Specialty Gardens: Learn About Unique Gardening Styles

Specialty Gardens: Learn About Unique Gardening Styles

By: Bonnie L. Grant, Certified Urban Agriculturist
Image by CaraMaria

Gardening is not only a hobby; it’s an art form. Gardens are as unique as their designers. There are gardens for specific uses such as memory or vegetable gardens; gardens designed to evoke a feeling, as in meditation gardens; and those that honor a particular national style, like Japanese gardens. Specialty gardens allow gardeners to express their dreams, reflect on concepts, and pay tribute to gardeners from the past.

About Different Garden Styles

Travel to almost any destination and you will see many types of gardens. Some are colossal professional landscapes with historical importance, while others are simple home gardens for food or backyard enjoyment. Whether it is a landscape already mentioned, a native garden, tropical or any other of the many unique gardening styles, ease of maintenance, appropriate plants for site and zone, hardscape details and other items are all considerations of the design.

Using Plants for Unique Gardening Styles

You may absolutely love roses, bulbs, tropical plants or wild flowers. There are many types of gardens that are planned around the gardener’s favorite plants. Even when centering on a plant group, different garden styles will emerge as comfort, viewing pleasure and other subjects are addressed. Not every rose garden looks the same, and each designer can put his/her own individual stamp on a plant centric landscape.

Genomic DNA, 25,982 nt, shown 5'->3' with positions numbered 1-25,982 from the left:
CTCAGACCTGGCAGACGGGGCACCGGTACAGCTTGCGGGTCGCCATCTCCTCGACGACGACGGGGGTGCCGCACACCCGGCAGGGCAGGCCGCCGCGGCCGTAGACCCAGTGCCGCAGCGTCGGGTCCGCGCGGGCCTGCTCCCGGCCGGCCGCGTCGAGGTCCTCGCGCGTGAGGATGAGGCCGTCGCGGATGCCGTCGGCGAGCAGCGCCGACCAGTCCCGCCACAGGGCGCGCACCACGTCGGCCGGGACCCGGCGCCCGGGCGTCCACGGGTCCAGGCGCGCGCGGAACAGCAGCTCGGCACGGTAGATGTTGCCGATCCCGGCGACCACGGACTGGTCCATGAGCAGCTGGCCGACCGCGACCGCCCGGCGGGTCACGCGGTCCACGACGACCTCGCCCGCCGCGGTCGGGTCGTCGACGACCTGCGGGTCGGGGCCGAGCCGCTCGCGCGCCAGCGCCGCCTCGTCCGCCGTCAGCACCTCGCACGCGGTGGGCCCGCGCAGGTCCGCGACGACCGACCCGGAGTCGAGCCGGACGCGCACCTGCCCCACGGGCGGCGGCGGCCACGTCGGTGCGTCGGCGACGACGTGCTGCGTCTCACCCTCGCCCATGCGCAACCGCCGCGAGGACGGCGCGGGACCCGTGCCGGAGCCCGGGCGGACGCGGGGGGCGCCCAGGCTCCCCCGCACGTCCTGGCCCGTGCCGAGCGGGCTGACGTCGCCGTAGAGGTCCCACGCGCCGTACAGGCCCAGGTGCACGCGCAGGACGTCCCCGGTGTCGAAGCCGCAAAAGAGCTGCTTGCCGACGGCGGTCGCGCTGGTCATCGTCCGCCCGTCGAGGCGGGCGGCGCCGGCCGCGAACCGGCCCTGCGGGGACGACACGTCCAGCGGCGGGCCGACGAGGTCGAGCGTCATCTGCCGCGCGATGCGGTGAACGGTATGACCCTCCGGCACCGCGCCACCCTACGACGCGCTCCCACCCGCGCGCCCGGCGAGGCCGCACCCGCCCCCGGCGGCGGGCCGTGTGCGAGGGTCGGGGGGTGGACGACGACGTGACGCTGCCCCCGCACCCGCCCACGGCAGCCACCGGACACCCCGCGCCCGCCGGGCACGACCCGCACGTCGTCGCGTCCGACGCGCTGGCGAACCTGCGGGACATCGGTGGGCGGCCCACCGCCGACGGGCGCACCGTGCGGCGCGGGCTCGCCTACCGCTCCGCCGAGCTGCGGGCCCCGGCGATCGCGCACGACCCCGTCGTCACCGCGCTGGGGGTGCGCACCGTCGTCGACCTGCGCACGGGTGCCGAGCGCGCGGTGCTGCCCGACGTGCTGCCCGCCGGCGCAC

Some plant group designs might include:

International Specialty Gardens

Each country has a particular gardening style. In China, the great rice paddies are an example that was born out of necessity both for the food and as a way to terrace the hilly terrain and contain the water needed to grow the rice. Move into parts of Europe and Mediterranean gardens took advantage of mild winters and temperate climate.

The different garden styles reflected by each nation are a nod to its culture and history as well as a glimpse into its cuisine and medicinal past.

  • French garden – Traditionally, a French garden design is very organized and ornate. A mixture of flowers, shrubs, herbs and edibles are included.
  • English garden – An English garden focuses on flowers, including bulbs and textured or manicured shrubs. It may be very formal or more natural like a cottage garden style.
  • German garden – These often included livestock, so walls and fences are integral aspects of a German garden. Weeping trees, usually a small structure and grottos may be featured as well.
  • Mediterranean garden – Olive trees, figs, grapes and more are part of this temperate landscape. There will be a mix of plants that are hardy and self-sufficient in the Mediterranean garden design.
  • Japanese garden – Japanese maples provide shade and texture, while mosses and ferns are understory plants. Typical Japanese gardens may have a water feature bordered by azaleas and rhododendrons.
  • Chinese garden – A concept with hundreds of years of development, each plant and the complementary accessories in a Chinese garden is carefully thought out and has specific meaning much like Japanese designs.
  • Persian garden – Generally includes a water feature or water source, such as an aquifer. Healing herbs, fruit trees and vines also add a sense of peace and serenity to Persian gardens.

Gardens for Specific Uses

Among the many unique gardening styles, those that were designed for a certain purpose are the most useful. An orchard produces fruit, an herb garden provides seasoning and medicine, and a butterfly garden entices those beautiful insects for enjoyable viewing.

Traditional gardens were often near the kitchen and featured items used in the home for cooking, seasoning, sachets and cut flowers. Some examples of other purposeful gardens are:

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